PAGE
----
We want Europe to put its foot on the accelerator with regards to the representation of women on company boards. Let's set ourselves ambitious goals! By 2015, boards should be 30 percent female, and by 2020, 40 percent. It would of course be preferable if the European business world could reach these goals on its own initiative. But if it cannot, we are ready, if necessary, to adopt binding rules from 2012.
We must act now. At a time when we are exposed to a risk of slowing economic growth and rising unemployment in the wake of the public debt crisis, we cannot ignore the potential of half the population. Some companies have already realized that parity is good for business; others, however, have been slower to react. The winds of change are blowing hard and corporate decision makers must choose: either to ensure that the "glass ceiling" is smashed by itself or with outside intervention to ensure the first crack.
Viviane Reding is vice president of the European Commission and European Commissioner for Justice. Ms. Françoise Grossetête is a European Parliament member from France.
Read the original article in French
The bow-and-arrow murder of five people in the small Norwegian city of Kongsberg this week was particularly chilling for the primitive choice of weapon. And police are now saying the attack Wednesday night is likely to be labeled an act of terrorism.
Still, even though the suspect is a Danish-born convert to Islam, police are still determining the motive. Espen Andersen Bråthen, a 37-year-old Danish national, is previously known to the police, both for reports of radicalization, as well as erratic behavior unrelated to religion.
Indeed, it remains unclear whether religious beliefs were behind the killings. In an interview with Swedish daily Dagens Nyheter, police attorney Ann Iren Svane Mathiassens said Bråthen has already confessed to the crimes, giving a detailed account of the events during a three-hour interrogation on Thursday, but motives are yet to be determined.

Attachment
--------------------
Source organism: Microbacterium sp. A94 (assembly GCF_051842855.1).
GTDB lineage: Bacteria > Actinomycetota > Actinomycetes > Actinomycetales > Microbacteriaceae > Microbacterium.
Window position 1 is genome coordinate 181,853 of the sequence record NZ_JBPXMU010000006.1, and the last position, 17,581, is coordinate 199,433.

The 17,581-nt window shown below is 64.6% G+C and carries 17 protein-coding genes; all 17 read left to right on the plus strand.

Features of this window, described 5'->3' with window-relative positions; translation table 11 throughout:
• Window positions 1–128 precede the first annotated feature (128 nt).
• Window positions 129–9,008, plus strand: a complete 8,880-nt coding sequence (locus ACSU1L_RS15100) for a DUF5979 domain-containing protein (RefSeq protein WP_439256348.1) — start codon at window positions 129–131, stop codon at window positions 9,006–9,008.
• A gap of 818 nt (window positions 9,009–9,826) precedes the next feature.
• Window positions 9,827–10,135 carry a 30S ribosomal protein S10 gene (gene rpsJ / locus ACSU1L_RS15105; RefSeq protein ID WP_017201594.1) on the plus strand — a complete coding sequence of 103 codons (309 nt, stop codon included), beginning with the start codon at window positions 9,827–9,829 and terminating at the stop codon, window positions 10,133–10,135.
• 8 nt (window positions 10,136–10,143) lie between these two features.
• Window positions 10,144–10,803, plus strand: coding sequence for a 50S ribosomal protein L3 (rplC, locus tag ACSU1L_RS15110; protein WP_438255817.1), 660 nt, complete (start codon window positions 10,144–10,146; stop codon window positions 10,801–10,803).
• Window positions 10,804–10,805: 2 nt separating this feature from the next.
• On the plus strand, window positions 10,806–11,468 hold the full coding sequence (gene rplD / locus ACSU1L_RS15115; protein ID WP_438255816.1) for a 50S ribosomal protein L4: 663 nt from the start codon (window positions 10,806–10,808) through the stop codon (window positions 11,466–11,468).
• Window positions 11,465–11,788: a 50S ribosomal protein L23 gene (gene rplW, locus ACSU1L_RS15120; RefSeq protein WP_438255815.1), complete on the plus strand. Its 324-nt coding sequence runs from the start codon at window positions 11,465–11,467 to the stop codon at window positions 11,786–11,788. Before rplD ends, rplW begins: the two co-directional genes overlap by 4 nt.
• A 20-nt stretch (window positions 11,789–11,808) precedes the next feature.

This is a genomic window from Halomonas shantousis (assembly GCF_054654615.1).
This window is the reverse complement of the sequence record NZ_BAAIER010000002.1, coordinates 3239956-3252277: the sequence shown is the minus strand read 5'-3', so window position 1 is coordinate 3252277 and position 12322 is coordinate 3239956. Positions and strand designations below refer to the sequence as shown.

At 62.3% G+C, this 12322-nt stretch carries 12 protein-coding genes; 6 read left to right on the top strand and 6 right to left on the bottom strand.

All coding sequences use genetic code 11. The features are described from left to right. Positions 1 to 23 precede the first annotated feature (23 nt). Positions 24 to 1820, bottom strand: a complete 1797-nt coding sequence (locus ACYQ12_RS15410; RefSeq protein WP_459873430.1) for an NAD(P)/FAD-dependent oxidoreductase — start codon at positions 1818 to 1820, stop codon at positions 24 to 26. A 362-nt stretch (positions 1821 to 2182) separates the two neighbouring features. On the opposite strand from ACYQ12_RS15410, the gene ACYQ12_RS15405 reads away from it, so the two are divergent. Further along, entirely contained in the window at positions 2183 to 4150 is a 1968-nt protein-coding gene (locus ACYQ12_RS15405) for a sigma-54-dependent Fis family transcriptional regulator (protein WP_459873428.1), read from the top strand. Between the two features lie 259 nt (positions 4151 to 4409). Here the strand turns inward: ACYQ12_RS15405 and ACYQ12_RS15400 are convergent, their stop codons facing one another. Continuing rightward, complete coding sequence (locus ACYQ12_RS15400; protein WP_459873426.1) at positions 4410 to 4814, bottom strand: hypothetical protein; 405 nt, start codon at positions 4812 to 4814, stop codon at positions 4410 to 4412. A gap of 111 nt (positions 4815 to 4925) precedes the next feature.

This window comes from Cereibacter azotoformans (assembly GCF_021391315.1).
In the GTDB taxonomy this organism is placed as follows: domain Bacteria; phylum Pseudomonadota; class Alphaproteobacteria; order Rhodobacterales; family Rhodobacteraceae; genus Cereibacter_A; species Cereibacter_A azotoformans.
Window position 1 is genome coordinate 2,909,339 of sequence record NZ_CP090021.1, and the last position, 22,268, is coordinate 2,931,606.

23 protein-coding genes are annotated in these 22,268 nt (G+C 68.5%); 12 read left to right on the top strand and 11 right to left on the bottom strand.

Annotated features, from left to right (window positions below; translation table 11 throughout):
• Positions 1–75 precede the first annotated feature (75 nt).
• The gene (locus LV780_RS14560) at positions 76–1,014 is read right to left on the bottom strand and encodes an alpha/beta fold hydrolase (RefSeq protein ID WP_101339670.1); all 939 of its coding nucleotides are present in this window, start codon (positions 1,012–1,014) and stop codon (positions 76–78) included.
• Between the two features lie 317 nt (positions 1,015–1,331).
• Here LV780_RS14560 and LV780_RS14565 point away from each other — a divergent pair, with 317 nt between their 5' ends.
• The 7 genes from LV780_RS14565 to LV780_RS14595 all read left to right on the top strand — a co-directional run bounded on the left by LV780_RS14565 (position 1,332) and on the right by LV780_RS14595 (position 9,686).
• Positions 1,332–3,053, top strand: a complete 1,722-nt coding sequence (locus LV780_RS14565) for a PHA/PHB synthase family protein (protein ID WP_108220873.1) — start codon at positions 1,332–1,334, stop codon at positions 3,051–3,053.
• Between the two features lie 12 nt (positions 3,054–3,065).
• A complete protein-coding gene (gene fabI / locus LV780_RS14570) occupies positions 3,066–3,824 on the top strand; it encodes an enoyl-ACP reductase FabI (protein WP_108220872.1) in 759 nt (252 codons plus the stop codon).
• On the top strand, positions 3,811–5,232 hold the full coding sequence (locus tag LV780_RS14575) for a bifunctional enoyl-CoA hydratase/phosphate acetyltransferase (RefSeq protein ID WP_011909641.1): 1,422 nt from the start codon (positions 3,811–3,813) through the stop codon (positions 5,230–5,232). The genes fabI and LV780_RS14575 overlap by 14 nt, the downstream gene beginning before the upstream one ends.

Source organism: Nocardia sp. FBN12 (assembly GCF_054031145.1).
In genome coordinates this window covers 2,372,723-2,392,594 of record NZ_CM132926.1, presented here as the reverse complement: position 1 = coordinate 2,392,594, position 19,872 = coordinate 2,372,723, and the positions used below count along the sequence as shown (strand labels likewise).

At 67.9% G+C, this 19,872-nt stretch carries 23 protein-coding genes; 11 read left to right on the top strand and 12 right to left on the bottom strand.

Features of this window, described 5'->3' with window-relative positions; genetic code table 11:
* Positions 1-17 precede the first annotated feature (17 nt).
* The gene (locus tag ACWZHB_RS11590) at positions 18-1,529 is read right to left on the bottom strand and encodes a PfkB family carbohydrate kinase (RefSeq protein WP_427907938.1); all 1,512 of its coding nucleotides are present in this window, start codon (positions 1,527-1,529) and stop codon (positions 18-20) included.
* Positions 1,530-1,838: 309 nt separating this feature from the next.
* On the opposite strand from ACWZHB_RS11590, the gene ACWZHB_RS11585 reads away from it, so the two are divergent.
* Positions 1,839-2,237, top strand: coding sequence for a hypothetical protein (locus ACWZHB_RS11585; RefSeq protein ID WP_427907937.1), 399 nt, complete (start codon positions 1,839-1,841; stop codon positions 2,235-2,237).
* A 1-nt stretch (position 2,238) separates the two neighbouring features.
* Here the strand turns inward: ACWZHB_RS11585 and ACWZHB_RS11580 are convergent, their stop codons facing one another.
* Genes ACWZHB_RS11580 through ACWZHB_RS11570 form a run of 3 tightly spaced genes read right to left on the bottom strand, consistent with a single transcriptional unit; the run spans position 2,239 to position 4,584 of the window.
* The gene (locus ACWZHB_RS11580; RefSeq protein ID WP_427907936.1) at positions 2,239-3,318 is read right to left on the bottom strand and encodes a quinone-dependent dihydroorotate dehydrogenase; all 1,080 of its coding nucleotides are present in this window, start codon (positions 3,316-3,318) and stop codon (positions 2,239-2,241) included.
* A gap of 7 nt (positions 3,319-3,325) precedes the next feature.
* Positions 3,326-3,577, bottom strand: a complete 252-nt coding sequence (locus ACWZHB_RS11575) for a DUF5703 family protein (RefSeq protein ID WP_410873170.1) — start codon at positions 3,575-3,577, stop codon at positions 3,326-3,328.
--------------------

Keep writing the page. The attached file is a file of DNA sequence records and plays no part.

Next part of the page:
Investigated as terrorism
Regardless, the murders are likely to be labeled an act of terror – mainly as the victims appear to have been randomly chosen, and were killed both in public places and inside their homes.
Mathiassens also said Bråthen will undergo a comprehensive forensic psychiatric examination, which is also a central aspect of the ongoing investigation, according to a police press conference on Friday afternoon. Bråthen will be held in custody for at least four weeks, two of which will be in isolation, and will according to a police spokesperson be moved to a psychiatric unit as soon as possible.
Witnesses have since described him as unstable and a loner.
Police received reports last year concerning potential radicalization. In 2017, Bråthen published two videos on Youtube, one in English and one in Norwegian, announcing that he's now a Muslim and describing himself as a "messenger." The year prior, he made several visits to the city's only mosque, where he said he'd received a message from above that he wished to share with the world.
Previous criminal history
In 2012, he was convicted of aggravated theft and drug offenses, and in May last year, a restraining order was issued after Bråthen entered his parents house with a revolver, threatening to kill his father.